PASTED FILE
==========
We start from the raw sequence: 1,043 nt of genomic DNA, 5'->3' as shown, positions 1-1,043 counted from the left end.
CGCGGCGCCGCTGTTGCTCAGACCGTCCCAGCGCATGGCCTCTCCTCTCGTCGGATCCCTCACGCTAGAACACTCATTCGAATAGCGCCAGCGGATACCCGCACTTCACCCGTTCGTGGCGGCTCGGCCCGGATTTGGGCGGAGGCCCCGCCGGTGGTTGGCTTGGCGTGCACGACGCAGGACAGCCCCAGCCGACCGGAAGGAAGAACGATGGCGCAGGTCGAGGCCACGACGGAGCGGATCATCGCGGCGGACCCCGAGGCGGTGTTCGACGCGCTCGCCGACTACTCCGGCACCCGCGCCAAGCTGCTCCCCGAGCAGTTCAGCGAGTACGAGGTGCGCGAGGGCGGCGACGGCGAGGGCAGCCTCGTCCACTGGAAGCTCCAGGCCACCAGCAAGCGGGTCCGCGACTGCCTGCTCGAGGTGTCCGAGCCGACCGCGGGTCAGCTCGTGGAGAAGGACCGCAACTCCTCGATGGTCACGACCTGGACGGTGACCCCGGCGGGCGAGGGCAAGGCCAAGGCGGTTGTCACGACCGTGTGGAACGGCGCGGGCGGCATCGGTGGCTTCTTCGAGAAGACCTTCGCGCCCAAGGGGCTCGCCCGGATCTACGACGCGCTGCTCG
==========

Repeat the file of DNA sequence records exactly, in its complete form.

We start from the raw sequence: 1,043 nt of genomic DNA, 5'->3' as shown, positions 1-1,043 counted from the left end.
CGCGGCGCCGCTGTTGCTCAGACCGTCCCAGCGCATGGCCTCTCCTCTCGTCGGATCCCTCACGCTAGAACACTCATTCGAATAGCGCCAGCGGATACCCGCACTTCACCCGTTCGTGGCGGCTCGGCCCGGATTTGGGCGGAGGCCCCGCCGGTGGTTGGCTTGGCGTGCACGACGCAGGACAGCCCCAGCCGACCGGAAGGAAGAACGATGGCGCAGGTCGAGGCCACGACGGAGCGGATCATCGCGGCGGACCCCGAGGCGGTGTTCGACGCGCTCGCCGACTACTCCGGCACCCGCGCCAAGCTGCTCCCCGAGCAGTTCAGCGAGTACGAGGTGCGCGAGGGCGGCGACGGCGAGGGCAGCCTCGTCCACTGGAAGCTCCAGGCCACCAGCAAGCGGGTCCGCGACTGCCTGCTCGAGGTGTCCGAGCCGACCGCGGGTCAGCTCGTGGAGAAGGACCGCAACTCCTCGATGGTCACGACCTGGACGGTGACCCCGGCGGGCGAGGGCAAGGCCAAGGCGGTTGTCACGACCGTGTGGAACGGCGCGGGCGGCATCGGTGGCTTCTTCGAGAAGACCTTCGCGCCCAAGGGGCTCGCCCGGATCTACGACGCGCTGCTCG